The goal of this paper is to discuss the sentencing policies on drug offences. In this case, one should speak about the crimes related to the use, possession, and transportation of prohibited substances. In turn, it is important to explain how the courts should approach such cases. Much attention should be paid to the factors that legal professionals should take into account before passing a verdict. Currently, about 16 percent of the prison population of the United States is represented by people who were convicted of such crimes (Stevens 101).
For a long time, American policymakers have advocated stringent anti-drug laws (Mazza 139). In particular, there were the so-called minimum sentence requirements. In turn, this approach led to mass incarceration and the growth of prison population in the United States (Drucker 1101). In my opinion, the study of this topic can have profound implications for millions of people who are dependent on drugs. In many cases, they are deprived of the opportunity to restore their status in the community. The primary objective of policy-makers is to reduce the stigmatization of these individuals. So, my interest in this topic can be explained by the importance of this problem and its scale.
Overall, I would like to discuss the following issues:
- What are the strengths and weaknesses of stringent anti-drug policies?
- What kind of factors should be considered by legal professionals prior to sentencing a drug offender?
This study will be based on the review of peer-reviewed articles, governmental reports, and books that can throw light on the research questions. These works will describe the sentencing strategies that should be applied by judges who examine a drug case. I need to read and evaluate different sources that identify the advantages and disadvantages of various anti-drug policies. In this case, the impartial selection of articles should be the top priority. Some scholars support the idea of stringent anti-drug strategies, even despite mass incarceration rates. They justify this approach by focusing on the cases when the actions of a person can pose a threat to the lives or health of other people (Advocate 51; Loveless 444).
For instance, they concentrate on violent crimes committed by people dependent on drugs. At the same time, some researchers note that this policy can lead to the stigmatization of many individuals, even those, who want to overcome their addiction (Mazza 139). One of their arguments is that incarceration can only intensify the anti-social behaviors of offenders (Smith and Gowland 392). Therefore, it is critical to examine conflicting views on this problem. Admittedly, I am an opponent of the stringent anti-drug policies, especially the use of minimum sentence policies. Nevertheless, I must not disregard the arguments put forward by the advocates of this method.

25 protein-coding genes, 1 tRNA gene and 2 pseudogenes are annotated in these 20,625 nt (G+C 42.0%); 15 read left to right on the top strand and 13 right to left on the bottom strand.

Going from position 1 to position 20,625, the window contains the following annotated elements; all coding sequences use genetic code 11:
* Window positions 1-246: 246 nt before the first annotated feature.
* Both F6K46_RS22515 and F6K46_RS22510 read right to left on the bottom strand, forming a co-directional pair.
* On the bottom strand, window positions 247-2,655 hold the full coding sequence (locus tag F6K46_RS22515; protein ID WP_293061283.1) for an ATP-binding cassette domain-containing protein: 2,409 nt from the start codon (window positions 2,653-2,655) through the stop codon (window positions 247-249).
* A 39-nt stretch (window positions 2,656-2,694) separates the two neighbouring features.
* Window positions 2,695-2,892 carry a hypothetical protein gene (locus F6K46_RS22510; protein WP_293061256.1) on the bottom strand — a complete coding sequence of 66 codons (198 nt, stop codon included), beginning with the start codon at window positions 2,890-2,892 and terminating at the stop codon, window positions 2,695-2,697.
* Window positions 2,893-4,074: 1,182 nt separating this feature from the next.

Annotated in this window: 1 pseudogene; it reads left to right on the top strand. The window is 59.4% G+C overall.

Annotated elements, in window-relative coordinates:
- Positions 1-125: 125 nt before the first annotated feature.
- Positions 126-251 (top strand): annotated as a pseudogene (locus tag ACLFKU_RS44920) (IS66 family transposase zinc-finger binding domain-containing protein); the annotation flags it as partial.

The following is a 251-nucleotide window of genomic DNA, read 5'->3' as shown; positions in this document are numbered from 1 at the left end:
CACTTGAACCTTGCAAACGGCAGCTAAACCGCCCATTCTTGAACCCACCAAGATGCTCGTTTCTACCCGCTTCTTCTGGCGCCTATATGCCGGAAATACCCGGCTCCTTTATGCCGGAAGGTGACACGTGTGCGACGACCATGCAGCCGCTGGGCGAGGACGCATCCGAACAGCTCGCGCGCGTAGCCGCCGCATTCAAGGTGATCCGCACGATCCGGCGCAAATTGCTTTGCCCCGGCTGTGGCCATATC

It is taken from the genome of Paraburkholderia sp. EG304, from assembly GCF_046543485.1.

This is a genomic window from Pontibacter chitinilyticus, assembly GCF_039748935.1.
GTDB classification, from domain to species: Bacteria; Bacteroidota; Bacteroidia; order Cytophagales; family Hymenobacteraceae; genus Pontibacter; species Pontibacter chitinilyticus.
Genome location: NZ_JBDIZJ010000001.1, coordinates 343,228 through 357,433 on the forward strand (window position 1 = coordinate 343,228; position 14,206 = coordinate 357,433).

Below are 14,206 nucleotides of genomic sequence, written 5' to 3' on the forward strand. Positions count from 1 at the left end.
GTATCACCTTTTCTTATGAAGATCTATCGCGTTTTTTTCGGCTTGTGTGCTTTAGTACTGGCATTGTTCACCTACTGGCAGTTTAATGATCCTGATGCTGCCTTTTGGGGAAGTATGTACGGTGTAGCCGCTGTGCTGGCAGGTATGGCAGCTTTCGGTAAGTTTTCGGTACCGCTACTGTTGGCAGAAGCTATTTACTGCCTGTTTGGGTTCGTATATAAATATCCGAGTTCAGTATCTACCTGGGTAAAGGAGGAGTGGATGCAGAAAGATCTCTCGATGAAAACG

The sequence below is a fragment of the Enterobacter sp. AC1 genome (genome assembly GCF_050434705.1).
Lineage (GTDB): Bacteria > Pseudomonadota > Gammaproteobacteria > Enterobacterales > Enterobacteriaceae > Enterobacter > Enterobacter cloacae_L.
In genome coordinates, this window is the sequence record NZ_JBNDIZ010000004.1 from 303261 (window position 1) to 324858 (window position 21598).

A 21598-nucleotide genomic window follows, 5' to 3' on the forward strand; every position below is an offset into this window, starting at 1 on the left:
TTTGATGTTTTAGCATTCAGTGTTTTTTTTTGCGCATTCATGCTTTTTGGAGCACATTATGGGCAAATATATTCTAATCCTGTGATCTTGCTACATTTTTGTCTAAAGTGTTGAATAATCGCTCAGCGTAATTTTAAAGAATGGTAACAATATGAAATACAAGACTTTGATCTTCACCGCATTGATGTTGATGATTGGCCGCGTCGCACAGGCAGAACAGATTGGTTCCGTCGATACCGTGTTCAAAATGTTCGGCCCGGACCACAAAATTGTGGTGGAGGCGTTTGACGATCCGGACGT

Implications of research
This discussion of this question is closely related to the debate about the functions of the criminal justice system. As a rule, the work of this institution was aimed at punishing individuals who were convicted of certain offences. Nevertheless, little attention was paid to the mechanisms that could help such people re-integrate into the society. This argument is particularly relevant to those individuals who were convicted of drug offences. Judging from the sources chosen for this proposal, I can argue that the use of strict sentencing strategies will not be approved. This study can highlight the necessity to adopt a more elaborate approach to drug offences.
Advocate, Barakatullah. “Drugs Offences: Conviction And Acquittal, The Views Of A Practitioner.” Pakistan Journal Of Criminology 3.2 (2011): 33-54. Print.
Drucker, Ernst. “Drug Law, Mass Incarceration, And Public Health.” Oregon Law Review 91.4 (2013): 1097-1128. Print.
Loveless, Janet. “When Is A Courier Not A ‘Mule?.” Journal Of Criminal Law 76.6 (2012): 444-455. Print.
Mazza, Carl. “Brenda: An Invisible Victim Of Mandatory Sentencing Laws For Drug Offenses.” Journal Of Social Work Practice In The Addictions 6.4 (2006): 139-142. Print.
Smith, Zena, and Judith Gowland. “Drug Sentencing: What’s The Deal? The New Sentencing Regime For Drug Offences.” Journal Of Criminal Law 76.5 (2012): 389-398. Print.
Stevens, Alex. Drugs, Crime and Public Health: The Political Economy of Drug Policy, New York: Routledge, 2010. Print.